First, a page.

Regarding the drive type, just look up the label on the drive and then search specifications for your drive (c, h, s, precomp) using your favorite search engine to find out the type.
retardware
Oldbie
 
Posts: 552
Joined: 2019-1-30 @ 02:00

Re: 80286 Adventures

Postby canthearu » 2019-3-10 @ 05:54

the debug command is only for XT based controllers with their BIOS.

Normally for AT/286 class computers, you would low level format through the system BIOS interface.
canthearu
Oldbie
 
Posts: 544
Joined: 2018-5-26 @ 01:00

Re: 80286 Adventures

Postby Jo22 » 2019-3-10 @ 16:30

Hi, nice machine! :)
Found a manual for the interface controller..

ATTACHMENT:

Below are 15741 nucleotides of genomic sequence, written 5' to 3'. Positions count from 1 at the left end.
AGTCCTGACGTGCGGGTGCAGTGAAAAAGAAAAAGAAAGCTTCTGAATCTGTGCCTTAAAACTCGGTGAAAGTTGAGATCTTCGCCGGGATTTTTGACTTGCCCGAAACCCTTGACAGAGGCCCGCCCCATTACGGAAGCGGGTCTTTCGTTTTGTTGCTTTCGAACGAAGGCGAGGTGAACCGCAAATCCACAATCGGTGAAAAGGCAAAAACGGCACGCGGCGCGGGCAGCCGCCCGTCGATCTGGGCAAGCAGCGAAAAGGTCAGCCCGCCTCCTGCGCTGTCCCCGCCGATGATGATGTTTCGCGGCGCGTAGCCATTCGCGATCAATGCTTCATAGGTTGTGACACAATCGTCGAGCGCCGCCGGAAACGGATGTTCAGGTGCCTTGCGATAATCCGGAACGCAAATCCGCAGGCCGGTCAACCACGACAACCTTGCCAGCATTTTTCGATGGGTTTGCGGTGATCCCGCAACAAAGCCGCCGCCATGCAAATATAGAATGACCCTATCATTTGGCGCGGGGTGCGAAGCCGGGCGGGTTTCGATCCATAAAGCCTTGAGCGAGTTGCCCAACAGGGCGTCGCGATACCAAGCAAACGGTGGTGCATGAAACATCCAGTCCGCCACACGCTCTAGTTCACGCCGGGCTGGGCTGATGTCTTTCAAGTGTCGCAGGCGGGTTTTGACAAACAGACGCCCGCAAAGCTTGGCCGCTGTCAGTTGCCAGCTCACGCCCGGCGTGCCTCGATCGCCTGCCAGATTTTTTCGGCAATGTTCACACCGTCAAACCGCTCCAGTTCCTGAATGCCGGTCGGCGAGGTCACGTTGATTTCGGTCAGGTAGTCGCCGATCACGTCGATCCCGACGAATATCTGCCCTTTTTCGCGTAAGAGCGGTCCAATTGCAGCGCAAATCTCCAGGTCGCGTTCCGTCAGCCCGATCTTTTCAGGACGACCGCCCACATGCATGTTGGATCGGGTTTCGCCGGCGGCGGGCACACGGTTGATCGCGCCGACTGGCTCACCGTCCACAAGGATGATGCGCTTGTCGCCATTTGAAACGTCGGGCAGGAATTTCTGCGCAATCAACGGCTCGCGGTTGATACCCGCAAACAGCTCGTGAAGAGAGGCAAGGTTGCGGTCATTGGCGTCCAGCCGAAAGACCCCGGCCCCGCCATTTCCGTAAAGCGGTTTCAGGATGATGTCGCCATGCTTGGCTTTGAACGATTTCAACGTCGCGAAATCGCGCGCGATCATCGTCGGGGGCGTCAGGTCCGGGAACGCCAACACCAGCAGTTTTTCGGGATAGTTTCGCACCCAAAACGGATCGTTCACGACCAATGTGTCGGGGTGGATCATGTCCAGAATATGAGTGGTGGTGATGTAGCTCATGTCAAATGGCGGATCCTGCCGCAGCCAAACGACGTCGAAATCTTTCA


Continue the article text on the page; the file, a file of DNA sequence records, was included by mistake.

canthearu wrote:the debug command is only for XT based controllers with their BIOS.

Normally for AT/286 class computers, you would low level format through the system BIOS interface.

True. That's the same experience that I got as well. However, a few exotic 16-bit cards might had got their own BIOSes, still (who knows ?).
Perhaps because of the limited numbers of HDDs being hard-code into the main BIOS etc.
- Similar to these enhanced IDE controllers with their own ROM chip, I can imagine. :)
Attachments
st21-22.txt
ST21M/ST21R and ST22M/ST22R
ST412 Interface Controller Installation Guide
(26.76 KiB) Downloaded 7 times
"Time, it seems, doesn't flow. For some it's fast, for some it's slow.
In what to one race is no time at all, another race can rise and fall..." - The Minstrel

//My video channel//
User avatar
Jo22
l33t
 
Posts: 3554
Joined: 2009-12-13 @ 07:06
Location: Europe